Monday, December 17, 2018

A Painting and Late Qing History

The Peabody Essex Museum in Salem, Massachusetts, has recently blogged about how an amazing gem of a Chinese painting came to land on the museum’s doorsteps. It is a moving story, and the serendipitous find in question is a lovely painting of the Garden of Nurtured Harmony 頣和園. In the 1880s Empress Cixi ordered this imperial garden restored, which was located near the site of the Old Summer Palace 圓明園.

One paragraph in the middle of the blog post reads:

“At the time, Wang was in the very early stages of planning for the Empresses of China’s Forbidden City exhibition. The donated painting, now on view in the last gallery, helps tell the story of the influence wielded by Empress Dowager Cixi within the Qing dynasty. In the 1880s Cixi personally oversaw the restoration of the property, which had been pillaged by Anglo-French troops some 20 years earlier.”

But the unvarnished official history behind these imperial gardens is far less palatable than that indicated in the above paragraph. Around 1860, the Old Summer Palace 圓明園 had been vindictively burned to the ground by Anglo-French troops under orders of British Commander Lord Elgin, in what came to be known as the Second Opium War (1856 – 1860). All this violence was in retaliation for the Chinese people trying to resist opium trade and the British invasion of Guangdong in the 1850s.

Willfully oblivious to her subjects' long sufferings during the two Opium Wars and foreign countries' relentless military offensives on Chinese soil, and the crippling penalties they imposed, Cixi took the funds earmarked for the modernizing of the Qing naval fleet and lavished it on the restoration of the Garden of Nurtured Harmony 頤和園 for her own private pleasure.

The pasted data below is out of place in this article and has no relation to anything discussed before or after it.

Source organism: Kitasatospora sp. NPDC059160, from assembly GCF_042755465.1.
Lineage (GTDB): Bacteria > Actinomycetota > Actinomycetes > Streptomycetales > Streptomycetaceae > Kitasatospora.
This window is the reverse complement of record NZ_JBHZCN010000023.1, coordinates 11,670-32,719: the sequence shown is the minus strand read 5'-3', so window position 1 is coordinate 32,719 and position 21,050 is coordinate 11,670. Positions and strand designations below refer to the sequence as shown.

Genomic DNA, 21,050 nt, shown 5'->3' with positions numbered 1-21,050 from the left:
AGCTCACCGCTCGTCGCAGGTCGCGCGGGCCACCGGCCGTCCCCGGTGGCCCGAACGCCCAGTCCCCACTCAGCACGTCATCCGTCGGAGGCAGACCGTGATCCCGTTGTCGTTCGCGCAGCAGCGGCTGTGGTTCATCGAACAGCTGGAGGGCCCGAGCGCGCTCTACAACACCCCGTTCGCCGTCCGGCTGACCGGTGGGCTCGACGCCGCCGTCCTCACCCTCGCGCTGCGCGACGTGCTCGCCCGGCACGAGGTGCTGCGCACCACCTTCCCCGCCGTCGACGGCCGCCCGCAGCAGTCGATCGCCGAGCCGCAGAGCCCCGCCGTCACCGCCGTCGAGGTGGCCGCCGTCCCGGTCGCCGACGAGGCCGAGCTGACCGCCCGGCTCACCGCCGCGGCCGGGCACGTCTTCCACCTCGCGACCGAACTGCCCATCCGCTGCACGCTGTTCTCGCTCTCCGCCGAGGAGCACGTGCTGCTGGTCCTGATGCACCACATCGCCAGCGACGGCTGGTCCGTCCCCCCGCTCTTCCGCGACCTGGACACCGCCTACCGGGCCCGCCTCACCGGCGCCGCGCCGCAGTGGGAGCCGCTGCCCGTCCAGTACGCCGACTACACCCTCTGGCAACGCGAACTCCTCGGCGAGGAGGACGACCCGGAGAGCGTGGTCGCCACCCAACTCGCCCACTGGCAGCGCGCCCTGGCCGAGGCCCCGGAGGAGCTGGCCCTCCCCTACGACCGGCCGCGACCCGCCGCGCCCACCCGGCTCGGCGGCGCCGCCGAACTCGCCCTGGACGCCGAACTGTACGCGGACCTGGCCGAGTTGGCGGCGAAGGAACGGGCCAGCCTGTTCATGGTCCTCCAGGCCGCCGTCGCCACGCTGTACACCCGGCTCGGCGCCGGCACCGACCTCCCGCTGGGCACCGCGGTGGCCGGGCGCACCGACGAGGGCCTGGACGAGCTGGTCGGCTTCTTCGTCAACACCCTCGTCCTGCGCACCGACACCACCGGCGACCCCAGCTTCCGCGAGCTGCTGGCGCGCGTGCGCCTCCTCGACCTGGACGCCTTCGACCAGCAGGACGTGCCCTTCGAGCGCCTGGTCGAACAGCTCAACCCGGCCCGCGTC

Perhaps this infamous act paled in comparison to her later wicked persecution of patriotic reformists in 1898, it was nonetheless a direct cause of the Qing court’s defeat in various naval battles with France and Japan between 1884 and 1894, which effectively turned China into a sitting duck vis a vis foreign aggressors and set the stage for the 1900 Boxer Rebellion and the invasion of Beijing by the Alliance of Eight Nations (Britain, France, Germany, Russia, Japan, U.S., Italy and Austria), and then the 1911 Revolution.

It makes me think that world history is a super complex chain of causes and effects. Without going deep into our history, we would never be able to understand the conflicts that plague international relations, much less our present human condition.


No comments: